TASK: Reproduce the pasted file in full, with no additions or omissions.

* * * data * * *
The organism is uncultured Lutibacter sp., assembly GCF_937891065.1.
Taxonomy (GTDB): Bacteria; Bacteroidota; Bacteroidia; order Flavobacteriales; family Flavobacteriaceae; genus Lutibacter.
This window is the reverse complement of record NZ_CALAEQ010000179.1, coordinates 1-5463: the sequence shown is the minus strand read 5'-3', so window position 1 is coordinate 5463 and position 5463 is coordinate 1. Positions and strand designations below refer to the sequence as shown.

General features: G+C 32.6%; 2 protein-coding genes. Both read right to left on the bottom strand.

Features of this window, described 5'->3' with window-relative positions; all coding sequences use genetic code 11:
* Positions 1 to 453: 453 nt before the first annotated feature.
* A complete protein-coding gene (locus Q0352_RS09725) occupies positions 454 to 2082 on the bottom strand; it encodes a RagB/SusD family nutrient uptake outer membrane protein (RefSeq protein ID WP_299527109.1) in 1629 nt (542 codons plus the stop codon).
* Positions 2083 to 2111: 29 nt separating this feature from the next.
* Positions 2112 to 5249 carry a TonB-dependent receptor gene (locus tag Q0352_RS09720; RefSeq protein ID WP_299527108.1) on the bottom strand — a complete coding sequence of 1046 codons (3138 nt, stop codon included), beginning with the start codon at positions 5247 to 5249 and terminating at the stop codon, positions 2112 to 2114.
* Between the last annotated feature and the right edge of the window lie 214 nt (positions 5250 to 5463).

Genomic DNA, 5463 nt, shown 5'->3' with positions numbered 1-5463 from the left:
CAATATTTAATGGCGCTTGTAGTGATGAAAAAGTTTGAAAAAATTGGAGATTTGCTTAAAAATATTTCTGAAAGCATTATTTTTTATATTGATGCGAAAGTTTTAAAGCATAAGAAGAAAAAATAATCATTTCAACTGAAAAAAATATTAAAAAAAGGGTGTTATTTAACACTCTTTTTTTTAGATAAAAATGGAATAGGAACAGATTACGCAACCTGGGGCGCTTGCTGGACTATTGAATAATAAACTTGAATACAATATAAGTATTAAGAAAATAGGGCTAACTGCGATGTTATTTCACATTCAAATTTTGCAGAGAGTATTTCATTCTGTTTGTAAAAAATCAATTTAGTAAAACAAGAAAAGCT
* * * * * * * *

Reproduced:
The organism is uncultured Lutibacter sp., assembly GCF_937891065.1.
Taxonomy (GTDB): Bacteria; Bacteroidota; Bacteroidia; order Flavobacteriales; family Flavobacteriaceae; genus Lutibacter.
This window is the reverse complement of record NZ_CALAEQ010000179.1, coordinates 1-5463: the sequence shown is the minus strand read 5'-3', so window position 1 is coordinate 5463 and position 5463 is coordinate 1. Positions and strand designations below refer to the sequence as shown.

General features: G+C 32.6%; 2 protein-coding genes. Both read right to left on the bottom strand.

Features of this window, described 5'->3' with window-relative positions; all coding sequences use genetic code 11:
* Positions 1 to 453: 453 nt before the first annotated feature.
* A complete protein-coding gene (locus Q0352_RS09725) occupies positions 454 to 2082 on the bottom strand; it encodes a RagB/SusD family nutrient uptake outer membrane protein (RefSeq protein ID WP_299527109.1) in 1629 nt (542 codons plus the stop codon).
* Positions 2083 to 2111: 29 nt separating this feature from the next.
* Positions 2112 to 5249 carry a TonB-dependent receptor gene (locus tag Q0352_RS09720; RefSeq protein ID WP_299527108.1) on the bottom strand — a complete coding sequence of 1046 codons (3138 nt, stop codon included), beginning with the start codon at positions 5247 to 5249 and terminating at the stop codon, positions 2112 to 2114.
* Between the last annotated feature and the right edge of the window lie 214 nt (positions 5250 to 5463).

Genomic DNA, 5463 nt, shown 5'->3' with positions numbered 1-5463 from the left:
CAATATTTAATGGCGCTTGTAGTGATGAAAAAGTTTGAAAAAATTGGAGATTTGCTTAAAAATATTTCTGAAAGCATTATTTTTTATATTGATGCGAAAGTTTTAAAGCATAAGAAGAAAAAATAATCATTTCAACTGAAAAAAATATTAAAAAAAGGGTGTTATTTAACACTCTTTTTTTTAGATAAAAATGGAATAGGAACAGATTACGCAACCTGGGGCGCTTGCTGGACTATTGAATAATAAACTTGAATACAATATAAGTATTAAGAAAATAGGGCTAACTGCGATGTTATTTCACATTCAAATTTTGCAGAGAGTATTTCATTCTGTTTGTAAAAAATCAATTTAGTAAAACAAGAAAAGCT